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Finland, Sweden to buy weapons after applying for NATO membership

US Rep. Ilhan Omar (D-MN) (L) talks with Speaker of the House Nancy Pelosi (D-CA) during a rally with fellow Democrats before voting on H.R. 1, or the People Act, on the East Steps of the US Capitol on March 08, 2019 in Washington, DC. (AFP photo)
The national flags of Sweden (L) and Finland

Finland and Sweden are set to buy portable firearms and anti-tank weapons, Finland’s defense ministry has announced, as the Nordic countries have formally applied to join NATO.

The two countries will step up their cooperation in defense procurement by Finland joining an agreement to acquire anti-tank weapons from Swedish weapons maker Saab Dynamics, a subsidiary of Saab, the ministry said on Wednesday.

“Joint procurement made possible by the enforcement documents will improve the availability of critical defense equipment in Finland and Sweden as the countries will be able to operate through the same commercial agreement,” the ministry added.

Finland's Defense Minister Antti Kaikkonen also authorized preparations for a joint purchase of small fire arms, including assault rifles, shotguns, and arms for personal protection, the ministry said.

The agreement for anti-tank weapons enables purchases of missiles, recoilless rifles, ammunition and other related equipment, it said, adding the purchases are pending separate investment decisions.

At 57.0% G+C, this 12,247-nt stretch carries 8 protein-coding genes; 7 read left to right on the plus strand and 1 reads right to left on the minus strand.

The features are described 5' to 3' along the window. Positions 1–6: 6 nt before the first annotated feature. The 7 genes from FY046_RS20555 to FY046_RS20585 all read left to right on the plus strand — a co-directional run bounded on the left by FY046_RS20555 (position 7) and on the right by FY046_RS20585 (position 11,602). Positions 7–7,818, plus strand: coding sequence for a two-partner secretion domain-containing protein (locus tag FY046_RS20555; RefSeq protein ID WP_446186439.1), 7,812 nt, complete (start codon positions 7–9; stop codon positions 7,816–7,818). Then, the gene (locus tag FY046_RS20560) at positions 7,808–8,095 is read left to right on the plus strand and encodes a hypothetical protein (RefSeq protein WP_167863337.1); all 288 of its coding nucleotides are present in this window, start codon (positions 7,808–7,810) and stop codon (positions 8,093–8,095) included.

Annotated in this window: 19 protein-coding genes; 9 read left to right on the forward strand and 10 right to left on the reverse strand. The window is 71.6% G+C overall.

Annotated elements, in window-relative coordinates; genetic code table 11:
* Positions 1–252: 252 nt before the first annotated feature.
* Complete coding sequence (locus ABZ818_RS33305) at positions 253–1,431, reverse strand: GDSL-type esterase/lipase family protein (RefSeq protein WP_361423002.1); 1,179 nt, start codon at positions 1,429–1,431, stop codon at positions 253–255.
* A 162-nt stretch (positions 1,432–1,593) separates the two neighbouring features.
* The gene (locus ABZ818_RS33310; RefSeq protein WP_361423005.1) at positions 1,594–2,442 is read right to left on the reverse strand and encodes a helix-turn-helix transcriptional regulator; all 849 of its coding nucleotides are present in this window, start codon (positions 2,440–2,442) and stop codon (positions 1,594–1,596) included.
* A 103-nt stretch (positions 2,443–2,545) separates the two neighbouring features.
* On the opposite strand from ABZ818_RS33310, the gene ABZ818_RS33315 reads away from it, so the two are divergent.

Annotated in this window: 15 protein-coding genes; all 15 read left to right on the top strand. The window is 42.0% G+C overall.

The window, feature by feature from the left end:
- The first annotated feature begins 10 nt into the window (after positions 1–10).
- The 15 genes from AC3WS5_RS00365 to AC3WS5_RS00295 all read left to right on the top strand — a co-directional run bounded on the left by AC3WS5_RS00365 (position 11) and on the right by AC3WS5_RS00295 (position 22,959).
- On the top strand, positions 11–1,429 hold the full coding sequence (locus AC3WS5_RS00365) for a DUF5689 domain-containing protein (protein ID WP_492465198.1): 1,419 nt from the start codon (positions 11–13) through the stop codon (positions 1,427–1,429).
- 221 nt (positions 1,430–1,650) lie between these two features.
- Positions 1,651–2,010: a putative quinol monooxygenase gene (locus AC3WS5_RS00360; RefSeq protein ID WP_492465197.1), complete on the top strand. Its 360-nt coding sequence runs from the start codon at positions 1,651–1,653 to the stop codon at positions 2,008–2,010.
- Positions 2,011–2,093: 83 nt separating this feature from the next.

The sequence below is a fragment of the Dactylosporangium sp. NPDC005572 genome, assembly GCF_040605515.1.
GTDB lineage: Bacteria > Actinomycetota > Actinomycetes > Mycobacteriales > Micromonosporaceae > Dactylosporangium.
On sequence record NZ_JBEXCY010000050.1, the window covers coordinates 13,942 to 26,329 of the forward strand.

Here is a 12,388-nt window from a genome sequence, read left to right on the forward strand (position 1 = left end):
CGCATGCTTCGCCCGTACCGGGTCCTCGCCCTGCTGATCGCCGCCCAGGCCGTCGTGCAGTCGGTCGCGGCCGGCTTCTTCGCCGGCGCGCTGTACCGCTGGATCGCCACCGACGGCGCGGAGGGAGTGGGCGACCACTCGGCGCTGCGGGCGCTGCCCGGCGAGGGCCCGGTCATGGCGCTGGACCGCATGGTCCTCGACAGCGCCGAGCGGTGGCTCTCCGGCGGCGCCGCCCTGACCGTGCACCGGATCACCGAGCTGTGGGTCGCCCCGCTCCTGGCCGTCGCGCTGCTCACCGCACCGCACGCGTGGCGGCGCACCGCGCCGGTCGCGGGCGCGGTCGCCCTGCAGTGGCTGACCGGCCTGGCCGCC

Finland and Sweden have formally applied to join NATO, following a Russian military offensive against Ukraine and despite Russian warnings against the US-led military alliance’s eastward expansion. All 30 NATO members should unanimously agree for the two historically neutral countries to join the alliance.

Russian President Vladimir Putin has said their potential membership in NATO poses no direct threat to his country but Moscow will respond if the US-led alliance bolsters military infrastructure in the two Nordic states.

Turkey, a member of NATO, has accused Sweden, and to some extent Finland, of providing sanctuary to elements linked to the Kurdistan Workers’ Party (PKK) as well as the Gulen movement, which Ankara accuses of involvement in a 2016 coup attempt. Both groups are considered “terrorist” groups by Turkey. The PKK is also on the “terrorist” lists of the US and the EU.

On Friday, Turkish President Recep Tayyip Erdogan said Ankara was “not favorable” toward Finland and Sweden joining NATO.

Meanwhile, European Union foreign policy chief Josep Borrell has voiced the bloc’s readiness to defend Finland and Sweden in the event of a Russian attack even before the two countries become NATO members.


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